I started this post in 2020 but left it hanging in the balance when I lost the purpose of this narrative.
Initially, I wanted to comment on cancel culture, asking, “Do we cancel out all art because it doesn’t reflect the oppressed? What do we do about nostalgia and romanticized images of the past? Do they no longer hold value because entire groups were oppressed or subjugated? Without context, how can we not continue to discuss certain works intelligently? How can these individuals not serve as lessons of evolving mores and ideologies? What does cancel culture do to those artists who helped realize a specific vision, particularly in the filmed arts?”
What prompted this post? I don’t even remember. I initially found inspiration from one of the final duets from War Paint, a 2017 musical with music by Scott Frankel and lyrics by Michael Korie. This ballad, sung by Tony-winning powerhouses Patti LuPone (as Helena Rubinstein) and Christine Ebersole (as Elizabeth Arden) as the legendary beauty complex magnates and fierce rivals, imagines a meeting between both women. The song “Beauty in the World” is a poignant lament on changing times as they see their life’s work and influence diminishing, perhaps even fading away. Following is a portion of the song’s lyrics:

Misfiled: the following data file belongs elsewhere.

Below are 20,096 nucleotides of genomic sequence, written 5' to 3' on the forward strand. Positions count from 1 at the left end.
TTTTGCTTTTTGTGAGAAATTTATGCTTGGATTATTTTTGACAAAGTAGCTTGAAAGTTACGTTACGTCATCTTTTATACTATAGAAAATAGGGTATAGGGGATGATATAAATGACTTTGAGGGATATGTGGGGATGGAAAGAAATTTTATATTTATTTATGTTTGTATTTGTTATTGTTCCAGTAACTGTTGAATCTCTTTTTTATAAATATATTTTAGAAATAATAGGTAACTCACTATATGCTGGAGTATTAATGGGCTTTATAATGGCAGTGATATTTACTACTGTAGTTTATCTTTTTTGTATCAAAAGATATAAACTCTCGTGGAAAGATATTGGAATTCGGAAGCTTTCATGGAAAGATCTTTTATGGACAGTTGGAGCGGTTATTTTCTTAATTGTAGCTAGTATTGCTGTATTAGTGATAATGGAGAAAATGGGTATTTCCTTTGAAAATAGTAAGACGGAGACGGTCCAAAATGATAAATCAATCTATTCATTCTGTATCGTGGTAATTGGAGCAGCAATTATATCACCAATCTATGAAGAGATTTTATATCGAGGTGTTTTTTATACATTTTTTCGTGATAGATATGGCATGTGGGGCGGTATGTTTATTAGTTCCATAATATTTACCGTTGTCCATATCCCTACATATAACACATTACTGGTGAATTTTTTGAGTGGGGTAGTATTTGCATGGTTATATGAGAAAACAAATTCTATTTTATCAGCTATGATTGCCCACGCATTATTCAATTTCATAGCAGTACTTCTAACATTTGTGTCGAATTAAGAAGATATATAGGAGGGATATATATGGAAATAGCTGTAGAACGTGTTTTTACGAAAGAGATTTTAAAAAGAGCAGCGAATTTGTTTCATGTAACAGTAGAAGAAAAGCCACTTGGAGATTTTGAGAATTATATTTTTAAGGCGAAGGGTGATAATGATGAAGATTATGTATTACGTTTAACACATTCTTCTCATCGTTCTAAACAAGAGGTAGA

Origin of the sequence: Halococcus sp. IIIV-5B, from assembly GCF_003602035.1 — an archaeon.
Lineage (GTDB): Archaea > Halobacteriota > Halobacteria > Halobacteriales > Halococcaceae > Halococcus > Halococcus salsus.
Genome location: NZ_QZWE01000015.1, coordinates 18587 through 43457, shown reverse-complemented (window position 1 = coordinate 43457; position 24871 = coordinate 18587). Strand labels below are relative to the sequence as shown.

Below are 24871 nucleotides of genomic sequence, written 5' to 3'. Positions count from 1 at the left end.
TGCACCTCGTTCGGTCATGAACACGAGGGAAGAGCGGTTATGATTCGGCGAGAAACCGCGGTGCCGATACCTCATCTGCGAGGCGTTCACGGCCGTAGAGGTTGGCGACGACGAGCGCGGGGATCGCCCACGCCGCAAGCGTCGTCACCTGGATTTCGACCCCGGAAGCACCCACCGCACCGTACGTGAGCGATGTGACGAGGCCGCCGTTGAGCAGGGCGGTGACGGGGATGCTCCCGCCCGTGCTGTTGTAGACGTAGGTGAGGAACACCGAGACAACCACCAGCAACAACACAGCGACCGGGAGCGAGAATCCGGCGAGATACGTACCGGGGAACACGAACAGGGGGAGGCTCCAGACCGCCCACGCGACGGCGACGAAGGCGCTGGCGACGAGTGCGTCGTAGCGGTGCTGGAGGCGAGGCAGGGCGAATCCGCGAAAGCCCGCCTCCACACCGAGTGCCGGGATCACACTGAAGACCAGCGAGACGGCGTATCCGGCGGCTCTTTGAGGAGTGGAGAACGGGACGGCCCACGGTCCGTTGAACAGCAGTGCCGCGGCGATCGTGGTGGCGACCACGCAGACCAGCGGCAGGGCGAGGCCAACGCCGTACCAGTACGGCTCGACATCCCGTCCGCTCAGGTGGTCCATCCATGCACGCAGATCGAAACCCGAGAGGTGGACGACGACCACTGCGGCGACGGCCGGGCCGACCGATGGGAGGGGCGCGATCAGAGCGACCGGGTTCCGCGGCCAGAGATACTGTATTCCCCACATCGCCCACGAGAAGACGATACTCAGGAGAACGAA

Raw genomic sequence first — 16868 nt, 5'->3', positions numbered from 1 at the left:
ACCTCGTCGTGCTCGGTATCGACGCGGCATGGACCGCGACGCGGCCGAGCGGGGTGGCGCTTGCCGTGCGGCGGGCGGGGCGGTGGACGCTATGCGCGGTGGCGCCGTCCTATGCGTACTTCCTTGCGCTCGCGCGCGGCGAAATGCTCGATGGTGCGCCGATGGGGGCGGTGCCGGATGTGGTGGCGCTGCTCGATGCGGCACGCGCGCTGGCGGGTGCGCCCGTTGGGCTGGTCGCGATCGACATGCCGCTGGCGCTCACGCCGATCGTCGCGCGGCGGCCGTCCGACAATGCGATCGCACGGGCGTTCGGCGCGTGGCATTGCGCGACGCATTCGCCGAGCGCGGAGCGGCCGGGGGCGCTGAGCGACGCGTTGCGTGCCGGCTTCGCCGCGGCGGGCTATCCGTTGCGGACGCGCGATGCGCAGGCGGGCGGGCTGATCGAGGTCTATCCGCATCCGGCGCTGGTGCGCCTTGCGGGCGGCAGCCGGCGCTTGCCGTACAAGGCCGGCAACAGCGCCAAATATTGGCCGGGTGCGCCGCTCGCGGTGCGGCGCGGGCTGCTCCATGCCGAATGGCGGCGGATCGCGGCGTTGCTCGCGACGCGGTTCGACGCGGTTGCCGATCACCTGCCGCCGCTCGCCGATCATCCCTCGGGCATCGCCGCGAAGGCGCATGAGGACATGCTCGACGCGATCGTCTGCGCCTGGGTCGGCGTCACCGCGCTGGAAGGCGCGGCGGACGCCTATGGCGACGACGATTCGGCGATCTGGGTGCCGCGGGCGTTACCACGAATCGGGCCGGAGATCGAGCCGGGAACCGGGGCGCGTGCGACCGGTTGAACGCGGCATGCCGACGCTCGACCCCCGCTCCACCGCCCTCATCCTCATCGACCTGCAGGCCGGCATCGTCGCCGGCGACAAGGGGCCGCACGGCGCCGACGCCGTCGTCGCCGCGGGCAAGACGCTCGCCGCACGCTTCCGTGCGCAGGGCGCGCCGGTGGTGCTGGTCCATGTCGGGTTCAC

Helena Back when there was beauty in the world Women had such elegance and grace Fashion came and fashion went Inner style was permanent At least When there was beauty in the world
Elizabeth Long before the circus came to town Every woman’s drama was her face Eyes that glittered like a gem The lovers we bewitched with them Back then When there was beauty in the world
Helena Taste and poise Were universal
Elizabeth Now it’s noise
Helena A dress rehearsal
Both Gone the past The age of everlasting beauty in the world
Deciding to flex my synapses this rainy day in March, I began thinking about this shelved post as I walked around my neighborhood, ignoring the light, steady drizzle. Three years ago, we went into lockdown mode as the COVID pandemic took over our lives. Three years later, we can never ignore the tally of one million American deaths as a result of the virus, a figure that includes my uncle, my mother’s last surviving relative in the United States.
Since the pandemic, our collective outrage has grown exponentially on all platforms. In addition to a wildly polarized voting population, our collective rage gave birth to “outage content,” further muddying the waters with a steady, roiling atmospheric river of toxicity and negativity.